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US says military strongest despite cuts

Updated: 2012-01-09 17:01

WASHINGTON - Defense Secretary Leon Panetta cautioned global rivals on Sunday not to misjudge US plans to slash military spending over the next decade, saying America would still field the world's strongest military and nobody should "mess with that."

US says military strongest despite cuts

General Martin Dempsey (L), the top US military officer as chairman of the Joint Chiefs of Staff, and Defense Secretary Leon Panetta (R) answer a question during CBS's "Face the Nation" program in Washington Jan 6, 2012. [Photo/Agencies] 

Panetta, speaking on CBS's "Face the Nation," also reiterated the tough US stance toward Iran's threat to close the Strait of Hormuz, which is vital for oil shipping in the Gulf, saying the United States would not "tolerate" it.

"That's another red line for us and ... we will respond to them," he said.

General Martin Dempsey, chairman of the Joint Chiefs of Staff, told "Face the Nation" Iran had been investing in the weapons they would need to close the strait but the United States had been working to "ensure if that happens, we can defeat that".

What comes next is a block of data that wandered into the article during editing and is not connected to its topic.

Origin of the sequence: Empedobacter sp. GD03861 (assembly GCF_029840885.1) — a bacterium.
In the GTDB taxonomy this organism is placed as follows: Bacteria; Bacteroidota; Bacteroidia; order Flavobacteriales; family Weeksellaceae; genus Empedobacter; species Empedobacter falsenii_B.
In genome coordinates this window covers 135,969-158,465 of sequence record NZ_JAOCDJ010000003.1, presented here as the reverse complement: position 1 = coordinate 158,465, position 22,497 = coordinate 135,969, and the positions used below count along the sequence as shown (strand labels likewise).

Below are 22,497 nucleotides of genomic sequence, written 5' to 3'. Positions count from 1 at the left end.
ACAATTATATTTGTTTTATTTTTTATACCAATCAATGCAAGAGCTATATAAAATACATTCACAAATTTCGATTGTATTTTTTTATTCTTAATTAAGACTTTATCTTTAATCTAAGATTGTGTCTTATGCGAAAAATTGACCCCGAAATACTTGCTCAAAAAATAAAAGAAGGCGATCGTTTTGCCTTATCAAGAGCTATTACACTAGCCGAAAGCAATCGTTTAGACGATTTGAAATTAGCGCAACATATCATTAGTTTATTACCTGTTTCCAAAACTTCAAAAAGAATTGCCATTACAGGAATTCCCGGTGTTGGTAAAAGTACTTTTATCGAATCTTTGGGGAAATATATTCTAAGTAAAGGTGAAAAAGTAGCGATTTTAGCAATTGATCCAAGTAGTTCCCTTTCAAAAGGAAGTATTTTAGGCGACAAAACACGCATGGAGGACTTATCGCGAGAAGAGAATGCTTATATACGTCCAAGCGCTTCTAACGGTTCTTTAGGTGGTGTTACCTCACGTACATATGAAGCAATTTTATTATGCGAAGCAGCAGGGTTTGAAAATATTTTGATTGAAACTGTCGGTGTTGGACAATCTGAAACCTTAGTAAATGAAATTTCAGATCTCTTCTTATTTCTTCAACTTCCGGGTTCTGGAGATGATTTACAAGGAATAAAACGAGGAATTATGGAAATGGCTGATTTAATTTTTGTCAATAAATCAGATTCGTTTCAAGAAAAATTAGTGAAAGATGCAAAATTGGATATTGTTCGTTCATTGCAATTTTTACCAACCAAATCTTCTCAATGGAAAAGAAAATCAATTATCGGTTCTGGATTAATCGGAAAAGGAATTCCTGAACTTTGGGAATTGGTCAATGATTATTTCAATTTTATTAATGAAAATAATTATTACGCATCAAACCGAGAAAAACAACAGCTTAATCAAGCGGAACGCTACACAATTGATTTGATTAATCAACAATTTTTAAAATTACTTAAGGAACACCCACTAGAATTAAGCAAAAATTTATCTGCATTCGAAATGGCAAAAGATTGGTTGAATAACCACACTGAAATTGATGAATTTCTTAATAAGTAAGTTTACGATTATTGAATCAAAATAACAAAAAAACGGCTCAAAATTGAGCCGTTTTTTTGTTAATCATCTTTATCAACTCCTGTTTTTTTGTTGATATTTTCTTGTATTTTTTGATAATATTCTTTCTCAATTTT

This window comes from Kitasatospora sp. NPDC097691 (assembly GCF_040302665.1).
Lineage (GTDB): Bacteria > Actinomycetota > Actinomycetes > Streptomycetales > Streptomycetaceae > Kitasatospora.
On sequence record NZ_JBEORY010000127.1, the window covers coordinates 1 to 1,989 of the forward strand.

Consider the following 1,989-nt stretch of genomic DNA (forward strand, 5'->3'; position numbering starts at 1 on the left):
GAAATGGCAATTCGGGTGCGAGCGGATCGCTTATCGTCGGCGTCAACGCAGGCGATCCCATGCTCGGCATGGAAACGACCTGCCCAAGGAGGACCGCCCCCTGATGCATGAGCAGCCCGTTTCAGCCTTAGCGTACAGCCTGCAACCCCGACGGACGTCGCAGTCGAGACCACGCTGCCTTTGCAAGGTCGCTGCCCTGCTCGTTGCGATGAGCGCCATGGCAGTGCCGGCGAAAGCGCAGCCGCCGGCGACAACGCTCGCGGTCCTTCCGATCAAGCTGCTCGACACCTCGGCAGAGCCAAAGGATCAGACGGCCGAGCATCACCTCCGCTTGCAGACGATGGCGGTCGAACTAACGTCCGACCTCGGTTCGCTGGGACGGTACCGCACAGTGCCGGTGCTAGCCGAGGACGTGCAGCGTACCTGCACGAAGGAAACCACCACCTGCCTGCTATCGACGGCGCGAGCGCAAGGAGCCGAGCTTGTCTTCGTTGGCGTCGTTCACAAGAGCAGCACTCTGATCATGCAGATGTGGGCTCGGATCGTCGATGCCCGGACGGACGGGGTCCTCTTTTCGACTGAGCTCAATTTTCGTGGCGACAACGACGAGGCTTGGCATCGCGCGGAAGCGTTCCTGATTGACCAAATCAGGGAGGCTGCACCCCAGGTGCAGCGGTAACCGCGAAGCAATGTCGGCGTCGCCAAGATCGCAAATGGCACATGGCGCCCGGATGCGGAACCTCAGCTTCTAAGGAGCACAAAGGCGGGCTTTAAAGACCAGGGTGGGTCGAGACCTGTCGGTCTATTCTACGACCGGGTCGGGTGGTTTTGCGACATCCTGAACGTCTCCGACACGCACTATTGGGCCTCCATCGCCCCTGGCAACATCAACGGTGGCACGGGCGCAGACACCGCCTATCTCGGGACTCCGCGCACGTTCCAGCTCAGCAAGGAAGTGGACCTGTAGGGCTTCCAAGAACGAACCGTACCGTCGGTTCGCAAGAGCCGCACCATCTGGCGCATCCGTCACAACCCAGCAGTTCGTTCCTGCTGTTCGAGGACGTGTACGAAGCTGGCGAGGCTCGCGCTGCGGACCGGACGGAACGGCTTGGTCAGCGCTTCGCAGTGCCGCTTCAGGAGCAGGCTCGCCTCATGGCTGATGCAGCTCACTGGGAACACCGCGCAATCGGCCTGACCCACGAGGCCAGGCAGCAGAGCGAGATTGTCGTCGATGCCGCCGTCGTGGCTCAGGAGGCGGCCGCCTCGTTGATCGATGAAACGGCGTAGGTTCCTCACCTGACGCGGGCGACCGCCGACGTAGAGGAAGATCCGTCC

"The simple answer is, 'Yes, they can block it,'" he said. "But we would take action and reopen the strait."

Asked whether it would be difficult to take out Iran's nuclear capability, Dempsey said it was his job to plan and understand the risks associated with any military option and "all those activities are going on".

Pressed on whether the United States could take out Iran's nuclear sites without using nuclear weapons, Dempsey would only say: "I absolutely want them to believe that that's the case."

"They need to know that ... if they take that step, they are going to get stopped," Panetta added.  

The United States is concerned that Iran's nuclear program is aimed at producing a weapon, but Tehran insists it is for peaceful energy production.

The tough talk comes days after President Barack Obama unveiled a new military strategy that calls for a smaller force as the United States cuts $487 billion in projected defense spending over the next decade in an effort to deal with the nation's $14 trillion debt.

The new strategy, which is meant to identify spending priorities as the military cuts back, calls for greater emphasis on Asia even as the Army and Marines shrink to become smaller and more agile forces.

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